SIG Sauer P226 X5 BB pistol: Part 1

by B.B. Pelletier


The SIG Sauer P226 X-5 combo BB pistol comes as an adjustable-sight version for just a few dollars more than the same gun with fixed sights.

Blog reader Rob was the instigator of this test of the SIG Sauer P226 X5 BB pistol. He commented in the second report on the GSG 92 that this pistol was superior in all ways and asked me to test it. He elaborated to say that he shot his pistol at 25 feet instead of the recommended (for BB pistols) 15 feet.

Rob is from Canada, where this pistol is also called the Open. That name does not carry over to the guns being sold in the U.S., but Rob assured me that the gun under test today is the one he is talking about.

Well, I’m a sucker for an accurate gun of almost any kind, so I took him at his word and today I’ll begin the test. I’m skeptical about the claimed accuracy but will be delighted to be proved wrong, as the world always has room for more accurate guns.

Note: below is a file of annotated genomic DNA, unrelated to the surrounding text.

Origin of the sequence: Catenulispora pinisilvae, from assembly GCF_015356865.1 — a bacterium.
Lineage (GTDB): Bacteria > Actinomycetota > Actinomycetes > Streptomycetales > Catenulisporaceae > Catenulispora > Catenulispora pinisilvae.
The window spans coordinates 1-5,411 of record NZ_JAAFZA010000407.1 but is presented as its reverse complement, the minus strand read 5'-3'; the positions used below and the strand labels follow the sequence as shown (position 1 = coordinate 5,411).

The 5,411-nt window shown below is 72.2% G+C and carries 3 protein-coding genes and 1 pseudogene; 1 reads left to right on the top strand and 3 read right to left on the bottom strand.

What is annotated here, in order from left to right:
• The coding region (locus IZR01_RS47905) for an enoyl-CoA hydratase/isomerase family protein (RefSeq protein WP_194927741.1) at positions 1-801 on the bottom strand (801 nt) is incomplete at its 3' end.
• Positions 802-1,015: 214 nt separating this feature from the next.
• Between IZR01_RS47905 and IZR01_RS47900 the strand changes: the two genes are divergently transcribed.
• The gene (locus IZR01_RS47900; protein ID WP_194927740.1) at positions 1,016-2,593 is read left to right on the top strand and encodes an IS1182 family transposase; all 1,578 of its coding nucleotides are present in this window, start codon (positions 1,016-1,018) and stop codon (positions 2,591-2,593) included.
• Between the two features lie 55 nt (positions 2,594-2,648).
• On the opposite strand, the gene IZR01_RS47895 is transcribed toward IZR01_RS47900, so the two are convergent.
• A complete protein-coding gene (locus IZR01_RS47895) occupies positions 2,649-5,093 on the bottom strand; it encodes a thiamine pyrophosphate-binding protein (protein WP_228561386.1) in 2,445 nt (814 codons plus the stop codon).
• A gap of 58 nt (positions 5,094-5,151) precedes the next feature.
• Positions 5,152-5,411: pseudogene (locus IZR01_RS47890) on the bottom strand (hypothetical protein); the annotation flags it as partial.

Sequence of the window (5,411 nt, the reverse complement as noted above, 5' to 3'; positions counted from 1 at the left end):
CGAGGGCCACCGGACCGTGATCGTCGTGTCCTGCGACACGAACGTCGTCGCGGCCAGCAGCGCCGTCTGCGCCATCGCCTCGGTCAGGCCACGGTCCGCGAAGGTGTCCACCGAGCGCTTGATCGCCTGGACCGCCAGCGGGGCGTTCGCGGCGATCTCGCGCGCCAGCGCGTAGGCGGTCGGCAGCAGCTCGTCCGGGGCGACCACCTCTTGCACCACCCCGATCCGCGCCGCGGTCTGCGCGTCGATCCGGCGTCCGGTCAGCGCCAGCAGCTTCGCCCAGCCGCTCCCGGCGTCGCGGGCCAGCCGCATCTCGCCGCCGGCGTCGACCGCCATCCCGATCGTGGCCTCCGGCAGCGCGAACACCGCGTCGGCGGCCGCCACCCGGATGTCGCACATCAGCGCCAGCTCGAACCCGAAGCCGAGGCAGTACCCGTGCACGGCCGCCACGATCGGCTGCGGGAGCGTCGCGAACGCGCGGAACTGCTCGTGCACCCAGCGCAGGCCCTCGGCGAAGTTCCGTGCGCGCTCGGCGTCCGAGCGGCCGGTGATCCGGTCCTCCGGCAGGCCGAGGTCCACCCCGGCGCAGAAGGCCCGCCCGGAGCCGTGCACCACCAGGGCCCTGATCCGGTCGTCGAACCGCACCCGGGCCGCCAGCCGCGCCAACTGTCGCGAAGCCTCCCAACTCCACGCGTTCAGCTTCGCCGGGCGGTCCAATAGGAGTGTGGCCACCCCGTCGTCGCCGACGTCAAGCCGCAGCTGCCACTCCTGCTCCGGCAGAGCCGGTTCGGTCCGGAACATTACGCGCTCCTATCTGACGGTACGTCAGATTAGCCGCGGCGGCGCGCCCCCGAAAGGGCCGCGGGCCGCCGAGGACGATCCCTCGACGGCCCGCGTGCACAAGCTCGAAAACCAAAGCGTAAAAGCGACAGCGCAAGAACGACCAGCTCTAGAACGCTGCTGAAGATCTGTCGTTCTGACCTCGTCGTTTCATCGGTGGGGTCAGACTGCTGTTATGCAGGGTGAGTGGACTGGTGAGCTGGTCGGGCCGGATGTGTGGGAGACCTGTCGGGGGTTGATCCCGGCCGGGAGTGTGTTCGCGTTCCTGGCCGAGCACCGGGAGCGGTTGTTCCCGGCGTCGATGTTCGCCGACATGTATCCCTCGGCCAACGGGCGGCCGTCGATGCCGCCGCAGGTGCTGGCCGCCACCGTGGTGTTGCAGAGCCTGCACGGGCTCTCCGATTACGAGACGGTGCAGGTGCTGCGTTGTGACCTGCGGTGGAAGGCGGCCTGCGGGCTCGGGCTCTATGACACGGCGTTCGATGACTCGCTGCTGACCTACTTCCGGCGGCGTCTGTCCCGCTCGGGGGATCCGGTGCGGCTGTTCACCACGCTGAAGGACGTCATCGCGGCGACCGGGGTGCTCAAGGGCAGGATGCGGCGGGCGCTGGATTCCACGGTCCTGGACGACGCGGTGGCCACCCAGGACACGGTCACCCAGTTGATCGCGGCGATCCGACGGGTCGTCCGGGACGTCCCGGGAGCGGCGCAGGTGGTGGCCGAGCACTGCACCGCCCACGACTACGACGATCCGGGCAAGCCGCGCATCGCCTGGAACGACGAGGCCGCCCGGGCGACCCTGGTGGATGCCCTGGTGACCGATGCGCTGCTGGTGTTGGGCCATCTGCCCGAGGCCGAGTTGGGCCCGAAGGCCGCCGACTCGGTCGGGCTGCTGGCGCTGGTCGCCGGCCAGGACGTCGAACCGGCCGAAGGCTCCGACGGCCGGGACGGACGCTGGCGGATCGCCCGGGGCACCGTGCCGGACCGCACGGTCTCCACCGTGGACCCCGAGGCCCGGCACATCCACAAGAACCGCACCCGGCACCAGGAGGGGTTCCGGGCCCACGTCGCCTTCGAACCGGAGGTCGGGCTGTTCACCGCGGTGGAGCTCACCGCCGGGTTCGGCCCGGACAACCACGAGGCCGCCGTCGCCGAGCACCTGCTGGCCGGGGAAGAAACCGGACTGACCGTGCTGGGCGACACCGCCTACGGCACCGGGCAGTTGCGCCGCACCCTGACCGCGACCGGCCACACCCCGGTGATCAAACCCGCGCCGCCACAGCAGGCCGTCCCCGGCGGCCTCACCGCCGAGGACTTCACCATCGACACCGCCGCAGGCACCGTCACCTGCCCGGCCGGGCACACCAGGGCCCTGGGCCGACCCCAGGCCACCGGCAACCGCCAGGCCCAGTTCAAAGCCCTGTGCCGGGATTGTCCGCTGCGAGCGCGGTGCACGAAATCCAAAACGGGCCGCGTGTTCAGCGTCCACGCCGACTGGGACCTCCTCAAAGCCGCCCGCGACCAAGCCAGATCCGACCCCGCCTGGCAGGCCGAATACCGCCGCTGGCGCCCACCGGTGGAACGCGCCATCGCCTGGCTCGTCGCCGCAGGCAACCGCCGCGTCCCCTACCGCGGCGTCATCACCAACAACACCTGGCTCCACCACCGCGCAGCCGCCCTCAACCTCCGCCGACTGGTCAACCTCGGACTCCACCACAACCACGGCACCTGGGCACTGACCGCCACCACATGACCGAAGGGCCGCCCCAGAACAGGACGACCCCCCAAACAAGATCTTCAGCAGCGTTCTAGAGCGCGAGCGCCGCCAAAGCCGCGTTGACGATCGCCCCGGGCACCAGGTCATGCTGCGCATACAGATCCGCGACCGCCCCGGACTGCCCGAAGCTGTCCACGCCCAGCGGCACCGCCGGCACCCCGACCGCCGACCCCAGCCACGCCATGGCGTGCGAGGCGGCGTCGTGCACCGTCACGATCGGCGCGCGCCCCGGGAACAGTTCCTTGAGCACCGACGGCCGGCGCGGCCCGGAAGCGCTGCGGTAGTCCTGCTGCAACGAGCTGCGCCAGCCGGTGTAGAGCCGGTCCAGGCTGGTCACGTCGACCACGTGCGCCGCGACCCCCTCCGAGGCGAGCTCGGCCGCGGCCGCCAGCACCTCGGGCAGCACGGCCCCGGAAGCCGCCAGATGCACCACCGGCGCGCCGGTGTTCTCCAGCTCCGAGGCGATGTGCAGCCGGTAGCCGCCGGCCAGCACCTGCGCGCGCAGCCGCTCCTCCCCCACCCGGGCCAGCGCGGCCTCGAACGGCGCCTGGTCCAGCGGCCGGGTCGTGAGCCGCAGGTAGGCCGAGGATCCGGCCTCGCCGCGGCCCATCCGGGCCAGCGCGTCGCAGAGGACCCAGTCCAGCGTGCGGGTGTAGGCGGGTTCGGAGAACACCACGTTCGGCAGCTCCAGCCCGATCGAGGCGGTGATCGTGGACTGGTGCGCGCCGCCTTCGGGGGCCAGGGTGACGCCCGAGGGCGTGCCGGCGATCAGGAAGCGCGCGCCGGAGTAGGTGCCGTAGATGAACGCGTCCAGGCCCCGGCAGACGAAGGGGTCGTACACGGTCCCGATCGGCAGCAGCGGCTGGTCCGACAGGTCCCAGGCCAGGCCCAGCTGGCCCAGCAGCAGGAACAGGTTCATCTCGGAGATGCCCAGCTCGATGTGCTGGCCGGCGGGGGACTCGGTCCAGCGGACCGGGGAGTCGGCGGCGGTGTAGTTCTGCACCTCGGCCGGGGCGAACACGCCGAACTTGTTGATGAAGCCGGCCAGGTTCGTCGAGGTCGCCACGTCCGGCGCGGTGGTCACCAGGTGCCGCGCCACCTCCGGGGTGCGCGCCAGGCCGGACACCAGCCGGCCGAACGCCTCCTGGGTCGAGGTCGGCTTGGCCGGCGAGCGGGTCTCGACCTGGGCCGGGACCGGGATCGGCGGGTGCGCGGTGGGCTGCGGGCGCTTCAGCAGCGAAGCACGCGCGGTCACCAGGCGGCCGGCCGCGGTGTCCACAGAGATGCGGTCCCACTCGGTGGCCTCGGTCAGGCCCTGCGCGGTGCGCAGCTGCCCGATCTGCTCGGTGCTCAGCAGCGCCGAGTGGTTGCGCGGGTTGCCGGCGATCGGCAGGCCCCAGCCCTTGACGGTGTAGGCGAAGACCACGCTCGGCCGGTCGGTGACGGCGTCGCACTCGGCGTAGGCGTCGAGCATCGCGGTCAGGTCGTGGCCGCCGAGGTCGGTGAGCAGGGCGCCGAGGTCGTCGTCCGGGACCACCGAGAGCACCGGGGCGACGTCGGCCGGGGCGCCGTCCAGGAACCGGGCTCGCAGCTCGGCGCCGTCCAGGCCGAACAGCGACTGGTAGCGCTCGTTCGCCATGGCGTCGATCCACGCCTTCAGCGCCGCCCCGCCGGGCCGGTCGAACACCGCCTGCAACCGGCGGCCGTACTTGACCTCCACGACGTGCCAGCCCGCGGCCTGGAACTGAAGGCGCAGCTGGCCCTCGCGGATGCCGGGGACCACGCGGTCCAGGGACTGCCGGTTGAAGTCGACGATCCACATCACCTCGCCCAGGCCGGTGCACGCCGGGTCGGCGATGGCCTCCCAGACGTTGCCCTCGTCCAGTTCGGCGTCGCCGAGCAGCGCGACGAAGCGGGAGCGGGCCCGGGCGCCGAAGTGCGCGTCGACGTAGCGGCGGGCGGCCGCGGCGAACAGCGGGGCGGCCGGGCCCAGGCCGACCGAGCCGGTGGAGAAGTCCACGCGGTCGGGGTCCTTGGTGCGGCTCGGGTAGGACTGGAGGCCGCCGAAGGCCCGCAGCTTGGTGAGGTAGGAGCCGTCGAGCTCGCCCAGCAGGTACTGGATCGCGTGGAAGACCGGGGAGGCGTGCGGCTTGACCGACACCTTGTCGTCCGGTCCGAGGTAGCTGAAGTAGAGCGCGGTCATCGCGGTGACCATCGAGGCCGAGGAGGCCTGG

I read the owner reports on the gun, and one of them said he had heard that the compensator was supposed to be removable (the Pyramyd Air website makes no mention of that, so I suppose he read it elsewhere), but he could not figure out how to remove it. Well, I had it off within one minute of opening the box. It’s held in place by a simple Allen screw in the bottom. Once off, though, it reveals an ugly threaded adapter that I don’t want to show, so I installed the comp again.


The compensator does come off easily, though I don’t know why you would want to take it off. The sight rail comes in the package with two Allen wrenches to install it.

No Hop-Up
Pyramyd Air warns that the owner’s manual says the gun has a BAX Hop-Up adjustment and it doesn’t. This is one more case of an airsoft maker building a real BB gun that shoots steel BBs and not editing their airsoft manual. Hop-Up applies only to airsoft guns that shoot balls the Asians call BBs, but which are really 6mm plastic balls. Real BB guns that shoot real steel BBs (sized 0.171-0.173 inches) do not have Hop-Up. This is confusing to buyers and new shooters who are not aware of the discrepancy, and I wish the Asian manufacturers would get it right, but I suppose that’s never going to happen.